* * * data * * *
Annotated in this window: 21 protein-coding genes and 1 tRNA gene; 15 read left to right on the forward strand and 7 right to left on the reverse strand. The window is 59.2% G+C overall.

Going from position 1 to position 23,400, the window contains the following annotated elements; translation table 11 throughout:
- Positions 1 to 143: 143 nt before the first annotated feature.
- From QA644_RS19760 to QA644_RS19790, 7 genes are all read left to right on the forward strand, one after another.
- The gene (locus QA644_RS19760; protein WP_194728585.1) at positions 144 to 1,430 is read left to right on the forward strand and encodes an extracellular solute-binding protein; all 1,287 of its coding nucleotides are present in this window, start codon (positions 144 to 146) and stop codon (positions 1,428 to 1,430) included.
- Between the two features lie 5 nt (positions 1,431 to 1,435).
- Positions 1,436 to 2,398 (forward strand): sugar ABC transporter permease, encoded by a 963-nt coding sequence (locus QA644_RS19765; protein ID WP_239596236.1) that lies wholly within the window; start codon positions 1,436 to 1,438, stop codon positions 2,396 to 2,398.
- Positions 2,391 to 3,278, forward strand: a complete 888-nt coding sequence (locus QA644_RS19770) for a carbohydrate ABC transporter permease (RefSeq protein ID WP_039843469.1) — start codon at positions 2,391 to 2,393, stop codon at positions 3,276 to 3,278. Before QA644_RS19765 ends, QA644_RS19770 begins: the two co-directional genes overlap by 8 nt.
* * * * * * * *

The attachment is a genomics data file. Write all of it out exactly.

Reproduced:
Annotated in this window: 21 protein-coding genes and 1 tRNA gene; 15 read left to right on the forward strand and 7 right to left on the reverse strand. The window is 59.2% G+C overall.

Going from position 1 to position 23,400, the window contains the following annotated elements; translation table 11 throughout:
- Positions 1 to 143: 143 nt before the first annotated feature.
- From QA644_RS19760 to QA644_RS19790, 7 genes are all read left to right on the forward strand, one after another.
- The gene (locus QA644_RS19760; protein WP_194728585.1) at positions 144 to 1,430 is read left to right on the forward strand and encodes an extracellular solute-binding protein; all 1,287 of its coding nucleotides are present in this window, start codon (positions 144 to 146) and stop codon (positions 1,428 to 1,430) included.
- Between the two features lie 5 nt (positions 1,431 to 1,435).
- Positions 1,436 to 2,398 (forward strand): sugar ABC transporter permease, encoded by a 963-nt coding sequence (locus QA644_RS19765; protein ID WP_239596236.1) that lies wholly within the window; start codon positions 1,436 to 1,438, stop codon positions 2,396 to 2,398.
- Positions 2,391 to 3,278, forward strand: a complete 888-nt coding sequence (locus QA644_RS19770) for a carbohydrate ABC transporter permease (RefSeq protein ID WP_039843469.1) — start codon at positions 2,391 to 2,393, stop codon at positions 3,276 to 3,278. Before QA644_RS19765 ends, QA644_RS19770 begins: the two co-directional genes overlap by 8 nt.